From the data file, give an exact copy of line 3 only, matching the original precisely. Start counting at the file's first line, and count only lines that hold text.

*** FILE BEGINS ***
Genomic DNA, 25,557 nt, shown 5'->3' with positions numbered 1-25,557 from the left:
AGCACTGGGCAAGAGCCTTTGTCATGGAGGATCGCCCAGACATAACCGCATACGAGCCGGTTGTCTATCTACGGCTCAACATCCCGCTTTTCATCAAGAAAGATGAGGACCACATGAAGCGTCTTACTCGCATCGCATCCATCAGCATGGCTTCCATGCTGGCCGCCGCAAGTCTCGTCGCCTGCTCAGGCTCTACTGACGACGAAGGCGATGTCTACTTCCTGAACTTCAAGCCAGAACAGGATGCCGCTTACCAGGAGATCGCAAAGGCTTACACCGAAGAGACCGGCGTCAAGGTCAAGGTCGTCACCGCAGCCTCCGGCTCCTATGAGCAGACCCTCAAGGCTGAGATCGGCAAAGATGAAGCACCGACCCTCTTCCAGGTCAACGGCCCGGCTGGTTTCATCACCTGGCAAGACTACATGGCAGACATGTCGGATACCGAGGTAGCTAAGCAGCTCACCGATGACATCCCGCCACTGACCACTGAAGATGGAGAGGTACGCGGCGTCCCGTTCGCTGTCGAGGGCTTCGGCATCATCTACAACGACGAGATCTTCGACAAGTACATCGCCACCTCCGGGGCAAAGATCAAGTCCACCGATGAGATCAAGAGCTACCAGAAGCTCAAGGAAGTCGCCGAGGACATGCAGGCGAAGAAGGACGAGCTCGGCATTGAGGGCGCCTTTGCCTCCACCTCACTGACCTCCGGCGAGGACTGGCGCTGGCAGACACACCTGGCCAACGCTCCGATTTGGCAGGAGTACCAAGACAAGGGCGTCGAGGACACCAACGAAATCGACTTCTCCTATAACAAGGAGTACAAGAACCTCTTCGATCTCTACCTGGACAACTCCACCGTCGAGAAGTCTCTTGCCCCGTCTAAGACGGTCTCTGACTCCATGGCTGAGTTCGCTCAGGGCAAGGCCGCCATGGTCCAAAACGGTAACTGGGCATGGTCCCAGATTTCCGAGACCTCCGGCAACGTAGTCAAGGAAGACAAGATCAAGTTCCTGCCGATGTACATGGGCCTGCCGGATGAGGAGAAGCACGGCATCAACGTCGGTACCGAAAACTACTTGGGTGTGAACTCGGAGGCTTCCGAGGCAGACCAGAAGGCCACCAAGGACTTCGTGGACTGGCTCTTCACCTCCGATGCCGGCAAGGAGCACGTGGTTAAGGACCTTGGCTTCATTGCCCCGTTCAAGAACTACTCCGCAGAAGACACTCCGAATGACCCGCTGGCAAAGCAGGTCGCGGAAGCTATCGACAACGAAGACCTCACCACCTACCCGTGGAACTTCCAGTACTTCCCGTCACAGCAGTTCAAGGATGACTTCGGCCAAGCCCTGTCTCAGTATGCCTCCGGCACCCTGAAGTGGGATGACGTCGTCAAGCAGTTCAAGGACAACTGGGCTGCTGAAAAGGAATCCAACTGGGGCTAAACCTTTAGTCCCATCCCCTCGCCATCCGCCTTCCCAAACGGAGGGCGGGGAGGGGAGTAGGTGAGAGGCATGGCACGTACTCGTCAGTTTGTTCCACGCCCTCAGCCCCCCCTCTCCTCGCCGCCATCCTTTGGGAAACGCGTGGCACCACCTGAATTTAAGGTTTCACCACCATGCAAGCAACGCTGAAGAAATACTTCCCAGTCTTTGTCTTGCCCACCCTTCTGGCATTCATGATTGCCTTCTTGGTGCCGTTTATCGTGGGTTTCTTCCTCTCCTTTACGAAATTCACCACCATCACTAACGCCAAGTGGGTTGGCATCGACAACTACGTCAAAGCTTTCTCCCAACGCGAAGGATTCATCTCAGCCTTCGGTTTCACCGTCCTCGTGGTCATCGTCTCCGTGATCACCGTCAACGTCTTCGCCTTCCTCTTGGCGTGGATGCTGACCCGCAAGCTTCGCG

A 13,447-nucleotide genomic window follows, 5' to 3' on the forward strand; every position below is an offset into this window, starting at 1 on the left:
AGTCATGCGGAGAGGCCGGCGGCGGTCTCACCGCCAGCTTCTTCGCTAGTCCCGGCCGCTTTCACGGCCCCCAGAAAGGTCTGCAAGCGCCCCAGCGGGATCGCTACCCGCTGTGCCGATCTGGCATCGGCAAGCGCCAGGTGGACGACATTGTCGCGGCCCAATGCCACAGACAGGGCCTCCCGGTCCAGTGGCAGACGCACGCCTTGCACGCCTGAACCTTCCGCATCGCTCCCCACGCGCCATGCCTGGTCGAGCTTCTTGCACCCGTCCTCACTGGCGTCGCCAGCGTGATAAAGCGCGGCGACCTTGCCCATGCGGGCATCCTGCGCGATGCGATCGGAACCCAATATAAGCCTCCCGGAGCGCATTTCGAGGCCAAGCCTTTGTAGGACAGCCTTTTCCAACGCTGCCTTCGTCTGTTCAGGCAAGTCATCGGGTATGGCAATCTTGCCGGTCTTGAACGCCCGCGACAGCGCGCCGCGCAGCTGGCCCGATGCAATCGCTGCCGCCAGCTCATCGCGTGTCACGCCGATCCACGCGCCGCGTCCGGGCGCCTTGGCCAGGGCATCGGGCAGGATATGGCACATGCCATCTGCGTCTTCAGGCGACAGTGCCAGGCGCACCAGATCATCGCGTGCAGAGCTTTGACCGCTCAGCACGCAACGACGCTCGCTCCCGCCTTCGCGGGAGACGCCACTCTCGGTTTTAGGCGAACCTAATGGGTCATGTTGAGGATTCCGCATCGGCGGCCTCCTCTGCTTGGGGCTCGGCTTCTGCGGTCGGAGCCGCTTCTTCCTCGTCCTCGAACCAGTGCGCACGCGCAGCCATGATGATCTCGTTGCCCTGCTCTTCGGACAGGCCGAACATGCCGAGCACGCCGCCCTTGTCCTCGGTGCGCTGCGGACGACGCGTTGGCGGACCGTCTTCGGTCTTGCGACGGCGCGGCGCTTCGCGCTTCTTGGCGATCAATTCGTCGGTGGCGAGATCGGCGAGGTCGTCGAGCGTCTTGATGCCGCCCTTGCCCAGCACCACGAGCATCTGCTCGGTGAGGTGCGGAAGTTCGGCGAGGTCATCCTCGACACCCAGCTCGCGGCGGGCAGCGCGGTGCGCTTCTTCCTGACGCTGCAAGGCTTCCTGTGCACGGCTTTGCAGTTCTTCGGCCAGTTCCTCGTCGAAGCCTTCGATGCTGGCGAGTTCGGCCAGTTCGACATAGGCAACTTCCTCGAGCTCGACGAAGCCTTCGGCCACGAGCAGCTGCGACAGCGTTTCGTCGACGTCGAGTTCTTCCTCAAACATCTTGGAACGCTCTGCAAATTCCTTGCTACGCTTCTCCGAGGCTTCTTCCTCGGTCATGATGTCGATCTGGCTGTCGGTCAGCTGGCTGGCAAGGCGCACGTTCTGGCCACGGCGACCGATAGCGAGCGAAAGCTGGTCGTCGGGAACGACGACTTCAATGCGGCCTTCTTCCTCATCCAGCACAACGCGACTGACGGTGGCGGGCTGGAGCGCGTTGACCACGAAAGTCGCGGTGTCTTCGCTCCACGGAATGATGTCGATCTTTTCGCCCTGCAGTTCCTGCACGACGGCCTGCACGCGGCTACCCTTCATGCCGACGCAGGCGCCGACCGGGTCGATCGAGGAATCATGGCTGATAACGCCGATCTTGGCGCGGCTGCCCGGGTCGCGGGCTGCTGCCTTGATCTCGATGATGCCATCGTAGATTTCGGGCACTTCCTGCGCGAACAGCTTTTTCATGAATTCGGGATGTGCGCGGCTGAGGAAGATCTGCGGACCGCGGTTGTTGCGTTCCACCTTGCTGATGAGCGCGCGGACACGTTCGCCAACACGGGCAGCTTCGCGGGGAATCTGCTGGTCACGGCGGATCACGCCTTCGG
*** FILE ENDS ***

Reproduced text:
A 13,447-nucleotide genomic window follows, 5' to 3' on the forward strand; every position below is an offset into this window, starting at 1 on the left: